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Think Little, Live Large

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By Joe Carrel, Buffalo Exchange HQ

Halfway through an episode of Tiny House Hunters I had two realizations: 1) I definitely need to reevaluate my TV viewing habits, and 2) minimal living isn’t simply a twenty-tens fad –– it’s the future.

Let’s take a look around the typical living room of the not-so-distant past. We see… shelves. Lots of shelves. They’re stuffed with DVDs, CDs and books. On the counter a cordless phone stands proudly in its base – right next to the Sunday paper. A peek into the den reveals a desk unit housing a hulking black computer tower and its foot-and-a-half deep monitor. How quaint. It won’t be long before this scene will seem as antiquated as one involving an icebox, phonograph and potbelly stove.

While there’s always a small part of us that feels nostalgic for those tangible reminders of days gone by, there’s also no denying that we wouldn’t trade our modern conveniences for ‘em. Music and movies? Poof! They no longer take up space. Your book collection now is as thin as a Kindle. Ebay helps shed excess knicknackery. Heck, with options like Uber and Zipcar, it’s even becoming feasible to forgo owning an automobile. For the first time in modern history, we’re starting to view having less stuff as good thing.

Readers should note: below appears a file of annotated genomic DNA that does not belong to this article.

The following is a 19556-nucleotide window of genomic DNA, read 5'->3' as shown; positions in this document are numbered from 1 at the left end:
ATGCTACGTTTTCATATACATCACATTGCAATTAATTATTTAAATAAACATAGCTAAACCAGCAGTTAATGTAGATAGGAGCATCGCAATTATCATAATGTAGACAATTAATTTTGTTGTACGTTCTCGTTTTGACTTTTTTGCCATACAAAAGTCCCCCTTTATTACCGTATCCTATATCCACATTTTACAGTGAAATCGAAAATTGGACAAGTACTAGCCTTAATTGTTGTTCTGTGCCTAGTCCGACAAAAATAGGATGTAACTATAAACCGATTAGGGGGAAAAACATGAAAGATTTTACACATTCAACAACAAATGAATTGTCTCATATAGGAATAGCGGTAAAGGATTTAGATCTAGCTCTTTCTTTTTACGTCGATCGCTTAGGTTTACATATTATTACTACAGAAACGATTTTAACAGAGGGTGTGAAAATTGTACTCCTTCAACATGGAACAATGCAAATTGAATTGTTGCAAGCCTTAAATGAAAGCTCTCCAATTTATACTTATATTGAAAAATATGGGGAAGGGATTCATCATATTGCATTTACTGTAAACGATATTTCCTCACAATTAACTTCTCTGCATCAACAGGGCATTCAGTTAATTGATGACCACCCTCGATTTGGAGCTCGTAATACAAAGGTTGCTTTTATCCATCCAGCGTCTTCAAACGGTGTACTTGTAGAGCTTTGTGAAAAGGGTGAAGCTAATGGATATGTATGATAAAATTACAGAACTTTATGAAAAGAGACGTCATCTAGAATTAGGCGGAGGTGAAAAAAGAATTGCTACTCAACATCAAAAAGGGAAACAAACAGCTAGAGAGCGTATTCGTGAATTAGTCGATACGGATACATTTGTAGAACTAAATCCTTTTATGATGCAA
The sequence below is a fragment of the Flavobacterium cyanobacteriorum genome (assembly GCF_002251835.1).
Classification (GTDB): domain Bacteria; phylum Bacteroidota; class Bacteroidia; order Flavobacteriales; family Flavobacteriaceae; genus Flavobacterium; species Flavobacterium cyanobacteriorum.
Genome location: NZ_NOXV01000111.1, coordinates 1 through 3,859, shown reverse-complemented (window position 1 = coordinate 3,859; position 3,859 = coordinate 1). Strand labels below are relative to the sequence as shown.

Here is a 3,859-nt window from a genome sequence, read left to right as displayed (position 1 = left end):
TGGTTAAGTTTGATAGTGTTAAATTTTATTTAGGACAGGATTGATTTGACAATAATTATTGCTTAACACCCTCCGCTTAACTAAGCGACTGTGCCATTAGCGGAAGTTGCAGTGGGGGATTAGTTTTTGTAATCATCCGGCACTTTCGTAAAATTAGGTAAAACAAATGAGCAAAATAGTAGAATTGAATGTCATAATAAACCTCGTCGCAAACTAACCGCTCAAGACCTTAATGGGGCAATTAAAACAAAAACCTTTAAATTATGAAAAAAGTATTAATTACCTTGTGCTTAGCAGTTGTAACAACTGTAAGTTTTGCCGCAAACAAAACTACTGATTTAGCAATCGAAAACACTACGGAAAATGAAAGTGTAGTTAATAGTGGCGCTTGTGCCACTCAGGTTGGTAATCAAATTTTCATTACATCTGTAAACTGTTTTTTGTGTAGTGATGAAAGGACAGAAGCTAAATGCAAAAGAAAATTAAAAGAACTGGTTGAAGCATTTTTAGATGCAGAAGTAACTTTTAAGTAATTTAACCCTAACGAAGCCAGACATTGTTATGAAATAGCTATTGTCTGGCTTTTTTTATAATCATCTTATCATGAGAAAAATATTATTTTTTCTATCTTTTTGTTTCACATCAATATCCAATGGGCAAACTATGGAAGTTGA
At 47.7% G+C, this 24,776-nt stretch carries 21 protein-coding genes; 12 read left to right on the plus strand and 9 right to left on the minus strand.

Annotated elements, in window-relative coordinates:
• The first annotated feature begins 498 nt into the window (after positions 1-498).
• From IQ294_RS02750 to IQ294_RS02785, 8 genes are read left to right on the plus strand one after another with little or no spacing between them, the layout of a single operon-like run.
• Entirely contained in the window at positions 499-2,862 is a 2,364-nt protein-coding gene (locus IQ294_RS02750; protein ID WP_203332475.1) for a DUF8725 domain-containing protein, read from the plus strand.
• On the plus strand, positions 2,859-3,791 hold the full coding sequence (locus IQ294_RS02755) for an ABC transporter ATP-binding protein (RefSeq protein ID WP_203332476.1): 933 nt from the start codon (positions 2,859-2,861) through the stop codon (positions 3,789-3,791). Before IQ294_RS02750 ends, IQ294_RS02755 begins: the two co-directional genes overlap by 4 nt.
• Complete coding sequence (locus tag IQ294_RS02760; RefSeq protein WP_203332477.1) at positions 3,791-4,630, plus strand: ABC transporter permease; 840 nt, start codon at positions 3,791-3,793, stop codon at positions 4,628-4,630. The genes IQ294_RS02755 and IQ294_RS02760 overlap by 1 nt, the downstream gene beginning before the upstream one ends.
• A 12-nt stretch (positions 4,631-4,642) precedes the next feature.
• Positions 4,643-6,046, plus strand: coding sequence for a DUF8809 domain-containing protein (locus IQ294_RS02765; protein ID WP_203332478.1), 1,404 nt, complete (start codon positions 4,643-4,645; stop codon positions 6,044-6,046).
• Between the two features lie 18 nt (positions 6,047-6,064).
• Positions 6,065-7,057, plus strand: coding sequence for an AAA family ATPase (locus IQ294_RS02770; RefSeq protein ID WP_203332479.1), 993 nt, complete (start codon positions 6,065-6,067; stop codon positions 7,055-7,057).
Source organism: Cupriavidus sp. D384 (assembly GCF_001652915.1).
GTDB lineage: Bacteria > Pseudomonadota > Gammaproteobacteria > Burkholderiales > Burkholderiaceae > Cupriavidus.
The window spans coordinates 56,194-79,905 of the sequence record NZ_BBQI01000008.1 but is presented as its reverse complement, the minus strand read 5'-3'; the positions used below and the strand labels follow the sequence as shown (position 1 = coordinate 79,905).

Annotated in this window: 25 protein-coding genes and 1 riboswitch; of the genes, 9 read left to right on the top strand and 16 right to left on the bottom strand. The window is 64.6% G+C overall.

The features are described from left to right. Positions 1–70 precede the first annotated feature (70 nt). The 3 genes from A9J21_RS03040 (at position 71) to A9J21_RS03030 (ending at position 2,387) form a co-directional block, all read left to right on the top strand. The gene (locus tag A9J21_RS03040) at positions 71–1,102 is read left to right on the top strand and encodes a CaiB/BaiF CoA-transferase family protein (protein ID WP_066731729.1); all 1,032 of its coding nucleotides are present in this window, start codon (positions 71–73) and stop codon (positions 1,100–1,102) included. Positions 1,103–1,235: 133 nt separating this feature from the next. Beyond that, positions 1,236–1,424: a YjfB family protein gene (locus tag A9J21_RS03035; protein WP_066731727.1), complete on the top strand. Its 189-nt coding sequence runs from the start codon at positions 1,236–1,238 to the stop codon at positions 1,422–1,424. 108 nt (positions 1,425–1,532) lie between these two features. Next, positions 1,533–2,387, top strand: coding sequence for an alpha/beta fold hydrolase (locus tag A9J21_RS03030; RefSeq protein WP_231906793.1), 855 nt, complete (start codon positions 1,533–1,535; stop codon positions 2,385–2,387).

This extends to clothing as well. Yes, we’ll always need them, but how much do we need? I’m the type of person who only actually wears about two to three weeks’ worth of clothes. Large swathes of my closet get very little love. Luckily, there’s also a modern fix for that: resale. I know that idea doesn’t seem very modern. Reselling is as ancient as commerce, but reselling clothes is actually a pretty new concept.

Back in the day it was assumed that people would only want to let go of clothing if it was in poor condition, ill-fitting or no longer stylish. What couldn’t be fully anticipated back then was our modern desire for variety. If variety is the spice of life, today’s society is habanero. We want our look to change as often as our mood, and we’re not afraid to trade in perfectly good clothing for new-to-us threads that better reflect our style right at this moment.

In the future, I look forward to us needing less and less physical stuff. I may never live in one of those tiny houses I see on TV, but it’s reassuring to know that old adage “less is more” actually holds true.

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